Expatriate Owl

A politically-incorrect perspective that does not necessarily tow the party line, on various matters including but not limited to taxation, academia, government and religion.

Tuesday, January 03, 2006

Pataki the Piano Player



The 2 January 2006 New York Post has an article "Gov Fury at 'Train Robbery'" by Carl Campanile, Stefan C. Friedman & Dan Mangan. Seems that the MTA made a secret side deal with the TWU, agreeing to reimburse the transit workers for their pensions from MTA funds even if the New York State Legislature fails to pass legislation providing for the same. This would, from the transit workers' perspective, more than compensate for the 6 days' pay that the Taylor Law requires be docked for illegally striking. This is NOT part of the new and (as of this writing) yet to be ratified labor contract, but a secret sweetheart deal!

Pataki's public statement "I never had any briefing or knowledge that there was a side agreement, and I have to say it's extremely upsetting to me. I made it plain from the beginning: You don't reward illegal strikes. You don't benefit as a result of illegal acts. And I am extremely unhappy that this side deal apparently exists."

Most of us have to make some sort of contribution to our own pensions. And, as the American life expectancy increases, we will surely need to work longer in order to keep our pension funds solvent. Retirement at age 55 and living to age 95? This means that the erstwhile employee is being supported by the system longer than he or she has supported it. Multiply this by all the employees out there and it just cannot work! The system has to crash eventually, unless something is done! Now the MTA work is certainly not without its dangers, but it just doesn't have the risks that are inherent in jobs such as, say, career military. And, speaking of career military, how many MTA workers would actually be brought up on charges and face imprisonment for refusing an assignment on the other side of the city, let alone the other side of the world?

[And, as an aside, what does it say about our society if we all are looking forward to retirement? Why can't we have jobs that we enjoy? Rare is the person who wants to keep working at their job until the very end (though some notables, including John Philip Sousa, did keep doing what they loved until they keeled over doing it).]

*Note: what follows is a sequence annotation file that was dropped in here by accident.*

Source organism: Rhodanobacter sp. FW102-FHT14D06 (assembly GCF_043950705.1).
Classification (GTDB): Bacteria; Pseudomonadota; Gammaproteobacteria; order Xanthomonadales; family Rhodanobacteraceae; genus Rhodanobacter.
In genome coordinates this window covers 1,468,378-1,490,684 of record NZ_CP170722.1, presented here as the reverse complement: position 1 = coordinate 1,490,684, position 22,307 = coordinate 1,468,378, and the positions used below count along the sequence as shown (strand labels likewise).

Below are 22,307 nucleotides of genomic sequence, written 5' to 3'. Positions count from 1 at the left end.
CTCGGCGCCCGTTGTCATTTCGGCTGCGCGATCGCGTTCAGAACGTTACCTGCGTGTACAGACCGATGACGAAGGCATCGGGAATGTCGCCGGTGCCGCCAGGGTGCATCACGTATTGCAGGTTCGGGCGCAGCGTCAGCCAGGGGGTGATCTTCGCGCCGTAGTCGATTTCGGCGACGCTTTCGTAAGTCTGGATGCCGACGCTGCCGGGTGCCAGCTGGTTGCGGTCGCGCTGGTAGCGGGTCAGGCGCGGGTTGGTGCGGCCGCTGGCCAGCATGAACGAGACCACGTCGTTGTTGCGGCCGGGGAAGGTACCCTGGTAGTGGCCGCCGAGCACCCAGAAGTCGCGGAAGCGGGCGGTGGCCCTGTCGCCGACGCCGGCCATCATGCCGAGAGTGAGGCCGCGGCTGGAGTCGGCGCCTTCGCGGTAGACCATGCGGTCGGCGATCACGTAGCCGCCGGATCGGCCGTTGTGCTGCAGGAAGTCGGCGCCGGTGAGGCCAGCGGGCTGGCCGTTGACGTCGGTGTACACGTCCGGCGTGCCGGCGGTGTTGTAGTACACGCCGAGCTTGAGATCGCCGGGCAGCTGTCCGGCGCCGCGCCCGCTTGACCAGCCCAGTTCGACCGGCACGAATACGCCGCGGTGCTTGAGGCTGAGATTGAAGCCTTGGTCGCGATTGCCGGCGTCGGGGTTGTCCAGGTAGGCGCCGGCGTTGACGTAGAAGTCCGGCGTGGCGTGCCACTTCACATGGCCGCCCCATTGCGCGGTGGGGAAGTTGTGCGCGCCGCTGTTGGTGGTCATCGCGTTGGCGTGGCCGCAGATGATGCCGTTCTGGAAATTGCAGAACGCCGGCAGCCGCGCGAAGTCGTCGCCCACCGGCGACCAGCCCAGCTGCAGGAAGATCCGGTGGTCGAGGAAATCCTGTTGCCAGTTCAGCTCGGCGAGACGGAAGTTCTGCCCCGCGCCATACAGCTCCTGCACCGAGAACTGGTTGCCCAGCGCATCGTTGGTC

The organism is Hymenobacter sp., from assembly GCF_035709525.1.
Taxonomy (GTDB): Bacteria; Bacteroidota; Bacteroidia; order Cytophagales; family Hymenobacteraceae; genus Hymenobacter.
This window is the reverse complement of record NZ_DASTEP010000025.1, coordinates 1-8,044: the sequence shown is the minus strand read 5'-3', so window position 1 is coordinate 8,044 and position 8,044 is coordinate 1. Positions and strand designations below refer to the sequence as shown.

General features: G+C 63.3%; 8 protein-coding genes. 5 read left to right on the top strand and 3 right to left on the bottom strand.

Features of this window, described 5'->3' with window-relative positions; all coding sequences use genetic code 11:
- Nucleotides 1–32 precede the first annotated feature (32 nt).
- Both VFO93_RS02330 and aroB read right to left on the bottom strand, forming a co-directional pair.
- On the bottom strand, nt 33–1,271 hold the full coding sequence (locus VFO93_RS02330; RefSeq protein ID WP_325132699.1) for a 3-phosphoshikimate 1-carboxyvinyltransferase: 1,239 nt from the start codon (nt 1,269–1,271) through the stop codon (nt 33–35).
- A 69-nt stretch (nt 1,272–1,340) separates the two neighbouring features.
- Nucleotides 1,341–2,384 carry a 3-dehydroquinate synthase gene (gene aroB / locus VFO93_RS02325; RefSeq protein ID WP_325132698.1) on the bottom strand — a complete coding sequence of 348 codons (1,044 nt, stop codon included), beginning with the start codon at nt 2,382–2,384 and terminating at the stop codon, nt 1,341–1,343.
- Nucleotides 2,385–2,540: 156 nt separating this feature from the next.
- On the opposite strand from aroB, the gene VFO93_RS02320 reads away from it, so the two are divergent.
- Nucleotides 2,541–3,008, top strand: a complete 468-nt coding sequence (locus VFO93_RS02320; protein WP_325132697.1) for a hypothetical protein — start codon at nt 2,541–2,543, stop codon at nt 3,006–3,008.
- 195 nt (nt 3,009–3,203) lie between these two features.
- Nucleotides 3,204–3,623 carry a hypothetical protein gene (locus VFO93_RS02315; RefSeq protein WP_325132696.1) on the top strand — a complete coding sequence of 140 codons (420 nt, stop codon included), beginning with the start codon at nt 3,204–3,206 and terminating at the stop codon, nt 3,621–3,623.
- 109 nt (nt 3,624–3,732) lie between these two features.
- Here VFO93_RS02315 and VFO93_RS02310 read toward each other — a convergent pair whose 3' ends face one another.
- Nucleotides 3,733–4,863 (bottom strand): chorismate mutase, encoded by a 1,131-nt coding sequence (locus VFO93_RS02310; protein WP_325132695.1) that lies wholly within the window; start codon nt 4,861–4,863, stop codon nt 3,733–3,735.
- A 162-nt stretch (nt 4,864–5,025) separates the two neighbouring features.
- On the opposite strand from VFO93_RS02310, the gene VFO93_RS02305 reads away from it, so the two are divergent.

But I digress. Pataki now claims that he knew nothing about the secret side agreement! Well, yes, it is theoretically possible for the guy who, having played piano on the ground floor of a bordello for 6 months, to honestly claim that he didn't know what was happening upstairs after the vice squad raid. Theoretical, but in real life, how many bordello piano players are really that clueless as to the business transacted on the upper floors? During my high school days, when I had the job after school at the local drug store, I actually made deliveries to a bordello, and even though I never went beyond the threshold of the front door, I knew what was going on upstairs! Okay, I'm superintelligent, so don't use me as the norm, but the junior high kids who lived on the street, no intellectual heavyweights, also knew what business the madame was in. Pataki has made some very abysmally stupid mistakes, but now he wants me to believe that he was really, really clueless to this secret deal made by his own boys!

Okay, let us say that you have a job, and you make a secret sweetheart deal with a customer to give away millions of dollars in company funds to which you have absolutely no authority to spend. How much longer would you expect to be employed? Or, from the boss's perspective, let us say that your employee agreed to a thing of such magnitude with a customer, without getting you in on the loop. Would you be inclined to accelerate the employee's promotion, or would you be inclined to accelerate the employee's butt out the door? If, indeed, Pataki's boys on the MTA Board made a sweetheart deal of which Pataki was totally clueless, then MTA Chair Peter Kalikow's toochas should be hitting the pavement in front of 347 Madison Avenue very soon!

But I'm not putting any chips down on the wheel for that one. In my 18 December 2005 posting I questioned whether Pataki or Bloomberg had the wherewithal to enforce the Taylor Law's prescribed consequences for those individuals and unions that go on illegal strikes. And in my 21 December 2005 posting I said, "[a]s long as TWU Local 100 President Roger Toussaint is the only player in the game who engages in sound and intelligent leadership practices, you can expect the strike to continue until Pataki and Bloomberg give away the entire store!" As of now, those statements still stand!

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